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I'm trying to solve problem 16 (Ch. 5) of Jeffrey's Logic of Decision. The problem says:

Suppose that A and B are pairwise incompatible propositions, and suppose that the preference ranking is as follows:

A,B,G

T

¬G, ¬(A∨B)

¬A, ¬B

Suppose that des G = 1 and des T = 0

b) Assuming that des ¬G = -2, find des ¬A, prob A, prob B, prob G.

My attempt to solve it:

By (5-5) prob G = 1 / (1 - (des G / des ¬G))

So prob G = 1 / (1 - (1 / -2)) = 2/3

By problem 11, if A and B are ranked together but not with T, then prob A = prob B iff ¬A and ¬B are ranked together, which is the case.

By (5-6) des ¬(A∨B) = -(prob A∨B / prob ¬(A∨B)) * des A∨B = -2, since it's ranked together with ¬G.

By (5-2) des A∨B = (prob A * des A + prob B * des B) / (prob A + prob B) = 1, since prob A = prob B, and both des A and des B are equal to 1.

So, by substitution:

-2 = -(prob A∨B / prob ¬(A∨B)) * (prob A * des A + prob B * des B) / (prob A + prob B)

= -(prob A∨B / prob ¬(A∨B)) * 1.

That's as far as I get.

I've also tried to solve for ¬(A∨B), since it is logically equivalent to ¬A¬B, with equation (5-1)(e) page 81 but it doesn't get me anywhere.

What am I missing?

Would appreciate any help.

Thanks for your time and consideration.

NOTE: It's not homework. It's just me trying to understand the theory.

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Solution:

As we sorted out in the comments below, everything until your conclusion prob(A)=prob(B) is correct. So I will start there.

You have shown:

By (5-2) des A∨B = (prob A * des A + prob B * des B) / (prob A + prob B) = 1, since prob A = prob B.

But to apply (5-2), one has to show that prob(A∨B)≠0: if this were the case, then 0=prob(A∨B)des(A∨B)+prob¬(A∨B)des¬(A∨B)=des¬(A∨B), which contradicts the ranking of ¬(A∨B).

des ¬(A∨B)=-2, since it is ranked together with ¬G. This allows us to compute prob(A∨B) via prob¬(A∨B)=1/(1-(des¬(A∨B)/des(A∨B)))=1/3. Since A and B are mutually exclusive, and we already know that prob(A)=prob(B) we have prob(A∨B)=2⋅prob(A) and via 1-1/3=1-prob¬(A∨B)=prob(A∨B)=2⋅prob(A) we conclude prob(A)=1/3.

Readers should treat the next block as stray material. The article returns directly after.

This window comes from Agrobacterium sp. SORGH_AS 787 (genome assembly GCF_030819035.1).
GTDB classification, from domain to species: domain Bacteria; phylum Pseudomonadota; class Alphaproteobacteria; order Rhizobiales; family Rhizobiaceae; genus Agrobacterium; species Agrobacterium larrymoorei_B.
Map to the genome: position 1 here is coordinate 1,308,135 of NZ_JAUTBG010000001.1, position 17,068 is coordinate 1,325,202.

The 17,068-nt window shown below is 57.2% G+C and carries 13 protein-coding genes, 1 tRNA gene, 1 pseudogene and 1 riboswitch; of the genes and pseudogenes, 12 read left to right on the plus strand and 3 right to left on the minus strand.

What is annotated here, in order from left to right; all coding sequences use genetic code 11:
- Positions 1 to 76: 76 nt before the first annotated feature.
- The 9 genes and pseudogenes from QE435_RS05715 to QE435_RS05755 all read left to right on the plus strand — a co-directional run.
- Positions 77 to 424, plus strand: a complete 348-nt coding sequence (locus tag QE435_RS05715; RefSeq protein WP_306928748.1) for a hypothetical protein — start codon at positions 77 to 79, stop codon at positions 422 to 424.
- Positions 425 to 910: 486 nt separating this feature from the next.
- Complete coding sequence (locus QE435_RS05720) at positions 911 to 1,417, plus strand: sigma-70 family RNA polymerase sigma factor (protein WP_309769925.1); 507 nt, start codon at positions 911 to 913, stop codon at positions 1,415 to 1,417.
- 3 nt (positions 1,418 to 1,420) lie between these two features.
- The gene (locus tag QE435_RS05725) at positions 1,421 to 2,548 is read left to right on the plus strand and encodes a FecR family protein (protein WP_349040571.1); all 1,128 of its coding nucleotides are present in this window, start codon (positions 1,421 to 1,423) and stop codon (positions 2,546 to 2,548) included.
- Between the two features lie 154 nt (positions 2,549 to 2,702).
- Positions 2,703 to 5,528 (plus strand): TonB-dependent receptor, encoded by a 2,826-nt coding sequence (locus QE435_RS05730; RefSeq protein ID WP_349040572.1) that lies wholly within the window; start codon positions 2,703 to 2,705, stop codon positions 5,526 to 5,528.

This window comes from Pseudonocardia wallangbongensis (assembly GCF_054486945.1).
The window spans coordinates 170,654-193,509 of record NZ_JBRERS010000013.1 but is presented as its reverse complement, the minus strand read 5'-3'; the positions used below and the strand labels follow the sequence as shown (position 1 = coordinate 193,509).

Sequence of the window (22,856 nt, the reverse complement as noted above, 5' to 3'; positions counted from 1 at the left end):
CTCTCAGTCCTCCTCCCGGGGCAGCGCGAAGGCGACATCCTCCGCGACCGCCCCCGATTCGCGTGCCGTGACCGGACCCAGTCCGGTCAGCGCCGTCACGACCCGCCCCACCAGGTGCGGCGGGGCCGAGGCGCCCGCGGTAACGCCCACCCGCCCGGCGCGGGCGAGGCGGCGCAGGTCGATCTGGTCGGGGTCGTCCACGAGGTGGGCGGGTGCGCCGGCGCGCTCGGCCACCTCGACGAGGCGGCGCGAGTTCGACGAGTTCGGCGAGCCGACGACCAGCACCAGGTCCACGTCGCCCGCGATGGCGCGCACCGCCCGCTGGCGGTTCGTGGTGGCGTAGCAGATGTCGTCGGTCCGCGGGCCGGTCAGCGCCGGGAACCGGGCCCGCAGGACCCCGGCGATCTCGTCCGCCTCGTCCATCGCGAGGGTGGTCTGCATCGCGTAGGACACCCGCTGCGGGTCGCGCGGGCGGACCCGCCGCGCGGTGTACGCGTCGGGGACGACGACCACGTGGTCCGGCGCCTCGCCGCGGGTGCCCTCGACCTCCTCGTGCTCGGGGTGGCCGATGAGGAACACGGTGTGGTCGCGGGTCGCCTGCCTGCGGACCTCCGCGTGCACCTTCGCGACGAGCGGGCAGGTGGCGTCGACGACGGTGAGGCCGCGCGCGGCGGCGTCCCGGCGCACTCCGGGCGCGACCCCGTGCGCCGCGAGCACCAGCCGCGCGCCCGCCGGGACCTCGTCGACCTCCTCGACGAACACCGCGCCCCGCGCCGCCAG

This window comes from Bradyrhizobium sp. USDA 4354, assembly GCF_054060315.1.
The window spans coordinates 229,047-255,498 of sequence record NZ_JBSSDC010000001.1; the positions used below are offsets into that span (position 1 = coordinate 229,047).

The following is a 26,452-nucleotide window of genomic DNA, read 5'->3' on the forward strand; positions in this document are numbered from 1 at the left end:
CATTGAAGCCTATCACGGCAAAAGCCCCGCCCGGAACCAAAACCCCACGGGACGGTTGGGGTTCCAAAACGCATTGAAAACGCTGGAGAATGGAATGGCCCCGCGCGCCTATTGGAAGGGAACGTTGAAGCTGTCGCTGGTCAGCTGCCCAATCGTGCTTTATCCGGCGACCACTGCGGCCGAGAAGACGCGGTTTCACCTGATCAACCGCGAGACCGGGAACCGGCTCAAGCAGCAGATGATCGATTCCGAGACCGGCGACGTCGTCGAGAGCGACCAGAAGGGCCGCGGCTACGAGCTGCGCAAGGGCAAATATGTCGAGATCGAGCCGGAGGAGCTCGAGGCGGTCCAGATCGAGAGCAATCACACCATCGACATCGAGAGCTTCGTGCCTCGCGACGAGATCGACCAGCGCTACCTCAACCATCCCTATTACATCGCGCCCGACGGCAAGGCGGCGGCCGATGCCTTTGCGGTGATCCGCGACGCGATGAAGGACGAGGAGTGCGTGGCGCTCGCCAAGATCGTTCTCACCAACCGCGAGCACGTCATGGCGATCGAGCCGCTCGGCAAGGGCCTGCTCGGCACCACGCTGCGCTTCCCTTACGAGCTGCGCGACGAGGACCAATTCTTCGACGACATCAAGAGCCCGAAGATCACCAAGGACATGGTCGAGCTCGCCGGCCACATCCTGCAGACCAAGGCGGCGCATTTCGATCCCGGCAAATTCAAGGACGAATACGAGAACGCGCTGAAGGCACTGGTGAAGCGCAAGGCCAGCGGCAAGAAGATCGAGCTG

Now to compute des(¬A), use prob(A)=1/(1-(des(A)/des(¬A))). Solving this for des(¬A) yields des(¬A)=-1/2.

That does not fit the assumed order:

That seems to be an error with the exercise: If des(¬A)=-prob(A)/prob(¬A)*1 = -prob(A)/(1-prob(A))≤-2, one can conclude prob(A)≥ 2/3. With the same argument prob(B)≥ 2/3. But A and B are supposed to be mutually incompatible, and the sum of their probabilities would exceed 1, which is impossible.

Thanks for pointing out all the errors.

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    Your answer was very helpful. Thank you. But, I've been studying it and there's something that doesn't fit. The problem states that ¬G is ranked above ¬A, therefore des ¬G > des ¬A. However, in the answer des ¬A > des ¬G (-1/2 > -2). – martin Jan 13 at 12:47
  • That is a good point. Assuming that problem 11 is really applicable (and it should be, if it says exactly what you have written there), the only cause of trouble I can see is (5-6). So what exactly does (5-6) say? More input would be helpful. Just to be sure, prob means probability, right? – Jishin Noben Jan 13 at 13:09
  • Yes, prob is probability. (5-6) says this exactly page 86: "if des T=0 and des X ≠ 1, we have (5-6) des ¬X = -(prob X / prob ¬X) (des X)." – martin Jan 13 at 14:50
  • Then (5-6) is simply not applicable here. By the way, you used (5-6) nevertheless in your reasoning without showing that this assumption is satisfied. There might be an error as well. I will look into it when I get home and update my answer accordingly. – Jishin Noben Jan 13 at 15:51
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    In relation to page 86, I found a mistake in the book. The assumption of (5-6) is not that des X ≠ 1 but that prob X ≠ 1, which makes more sense. This is clear in the 1965 edition of the book. – martin Jan 17 at 19:25

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